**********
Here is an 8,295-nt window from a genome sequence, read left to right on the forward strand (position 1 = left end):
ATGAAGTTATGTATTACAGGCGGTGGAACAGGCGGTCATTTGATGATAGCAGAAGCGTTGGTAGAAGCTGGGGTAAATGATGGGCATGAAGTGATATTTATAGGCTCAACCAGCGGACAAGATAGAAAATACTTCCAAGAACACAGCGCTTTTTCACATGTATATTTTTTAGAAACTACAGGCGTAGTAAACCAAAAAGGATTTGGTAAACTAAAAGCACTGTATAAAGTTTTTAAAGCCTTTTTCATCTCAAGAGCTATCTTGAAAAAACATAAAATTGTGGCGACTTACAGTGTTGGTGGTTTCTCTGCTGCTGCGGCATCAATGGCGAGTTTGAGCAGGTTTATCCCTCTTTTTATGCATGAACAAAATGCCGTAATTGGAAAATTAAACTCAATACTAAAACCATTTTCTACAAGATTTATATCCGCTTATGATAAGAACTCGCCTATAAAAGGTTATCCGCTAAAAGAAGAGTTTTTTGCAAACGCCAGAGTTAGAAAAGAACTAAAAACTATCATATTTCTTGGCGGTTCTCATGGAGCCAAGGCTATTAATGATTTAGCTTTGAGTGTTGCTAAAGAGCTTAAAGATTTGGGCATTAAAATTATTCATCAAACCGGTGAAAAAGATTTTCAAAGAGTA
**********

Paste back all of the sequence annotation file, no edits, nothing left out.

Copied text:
Here is an 8,295-nt window from a genome sequence, read left to right on the forward strand (position 1 = left end):
ATGAAGTTATGTATTACAGGCGGTGGAACAGGCGGTCATTTGATGATAGCAGAAGCGTTGGTAGAAGCTGGGGTAAATGATGGGCATGAAGTGATATTTATAGGCTCAACCAGCGGACAAGATAGAAAATACTTCCAAGAACACAGCGCTTTTTCACATGTATATTTTTTAGAAACTACAGGCGTAGTAAACCAAAAAGGATTTGGTAAACTAAAAGCACTGTATAAAGTTTTTAAAGCCTTTTTCATCTCAAGAGCTATCTTGAAAAAACATAAAATTGTGGCGACTTACAGTGTTGGTGGTTTCTCTGCTGCTGCGGCATCAATGGCGAGTTTGAGCAGGTTTATCCCTCTTTTTATGCATGAACAAAATGCCGTAATTGGAAAATTAAACTCAATACTAAAACCATTTTCTACAAGATTTATATCCGCTTATGATAAGAACTCGCCTATAAAAGGTTATCCGCTAAAAGAAGAGTTTTTTGCAAACGCCAGAGTTAGAAAAGAACTAAAAACTATCATATTTCTTGGCGGTTCTCATGGAGCCAAGGCTATTAATGATTTAGCTTTGAGTGTTGCTAAAGAGCTTAAAGATTTGGGCATTAAAATTATTCATCAAACCGGTGAAAAAGATTTTCAAAGAGTA